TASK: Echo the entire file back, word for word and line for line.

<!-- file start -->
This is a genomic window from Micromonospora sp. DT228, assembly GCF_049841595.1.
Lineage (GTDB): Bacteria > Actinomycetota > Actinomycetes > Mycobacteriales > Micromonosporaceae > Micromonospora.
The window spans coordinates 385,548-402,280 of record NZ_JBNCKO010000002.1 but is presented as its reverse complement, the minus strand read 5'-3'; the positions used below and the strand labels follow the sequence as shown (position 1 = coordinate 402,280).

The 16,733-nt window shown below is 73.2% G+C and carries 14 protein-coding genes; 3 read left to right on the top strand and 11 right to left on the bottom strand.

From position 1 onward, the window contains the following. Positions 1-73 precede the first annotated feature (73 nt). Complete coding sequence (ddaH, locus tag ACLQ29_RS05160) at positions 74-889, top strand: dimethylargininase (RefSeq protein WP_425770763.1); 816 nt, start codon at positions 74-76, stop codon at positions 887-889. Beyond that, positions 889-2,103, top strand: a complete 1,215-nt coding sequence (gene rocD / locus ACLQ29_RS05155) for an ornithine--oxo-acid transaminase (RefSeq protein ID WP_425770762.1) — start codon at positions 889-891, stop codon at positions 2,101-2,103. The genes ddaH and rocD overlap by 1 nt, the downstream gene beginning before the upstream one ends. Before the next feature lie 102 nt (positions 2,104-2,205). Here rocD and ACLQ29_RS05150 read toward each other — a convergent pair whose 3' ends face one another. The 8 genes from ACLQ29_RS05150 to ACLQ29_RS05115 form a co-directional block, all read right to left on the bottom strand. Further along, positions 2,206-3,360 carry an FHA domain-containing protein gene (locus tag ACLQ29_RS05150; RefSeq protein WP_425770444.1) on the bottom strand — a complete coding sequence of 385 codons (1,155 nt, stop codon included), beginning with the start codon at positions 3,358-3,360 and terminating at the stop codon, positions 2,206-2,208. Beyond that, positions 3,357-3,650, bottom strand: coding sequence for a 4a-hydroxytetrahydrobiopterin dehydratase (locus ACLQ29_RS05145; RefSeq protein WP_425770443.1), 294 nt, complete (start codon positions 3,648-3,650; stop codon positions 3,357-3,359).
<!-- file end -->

This is a genomic window from Micromonospora sp. DT228, assembly GCF_049841595.1.
Lineage (GTDB): Bacteria > Actinomycetota > Actinomycetes > Mycobacteriales > Micromonosporaceae > Micromonospora.
The window spans coordinates 385,548-402,280 of record NZ_JBNCKO010000002.1 but is presented as its reverse complement, the minus strand read 5'-3'; the positions used below and the strand labels follow the sequence as shown (position 1 = coordinate 402,280).

The 16,733-nt window shown below is 73.2% G+C and carries 14 protein-coding genes; 3 read left to right on the top strand and 11 right to left on the bottom strand.

From position 1 onward, the window contains the following. Positions 1-73 precede the first annotated feature (73 nt). Complete coding sequence (ddaH, locus tag ACLQ29_RS05160) at positions 74-889, top strand: dimethylargininase (RefSeq protein WP_425770763.1); 816 nt, start codon at positions 74-76, stop codon at positions 887-889. Beyond that, positions 889-2,103, top strand: a complete 1,215-nt coding sequence (gene rocD / locus ACLQ29_RS05155) for an ornithine--oxo-acid transaminase (RefSeq protein ID WP_425770762.1) — start codon at positions 889-891, stop codon at positions 2,101-2,103. The genes ddaH and rocD overlap by 1 nt, the downstream gene beginning before the upstream one ends. Before the next feature lie 102 nt (positions 2,104-2,205). Here rocD and ACLQ29_RS05150 read toward each other — a convergent pair whose 3' ends face one another. The 8 genes from ACLQ29_RS05150 to ACLQ29_RS05115 form a co-directional block, all read right to left on the bottom strand. Further along, positions 2,206-3,360 carry an FHA domain-containing protein gene (locus tag ACLQ29_RS05150; RefSeq protein WP_425770444.1) on the bottom strand — a complete coding sequence of 385 codons (1,155 nt, stop codon included), beginning with the start codon at positions 3,358-3,360 and terminating at the stop codon, positions 2,206-2,208. Beyond that, positions 3,357-3,650, bottom strand: coding sequence for a 4a-hydroxytetrahydrobiopterin dehydratase (locus ACLQ29_RS05145; RefSeq protein WP_425770443.1), 294 nt, complete (start codon positions 3,648-3,650; stop codon positions 3,357-3,359).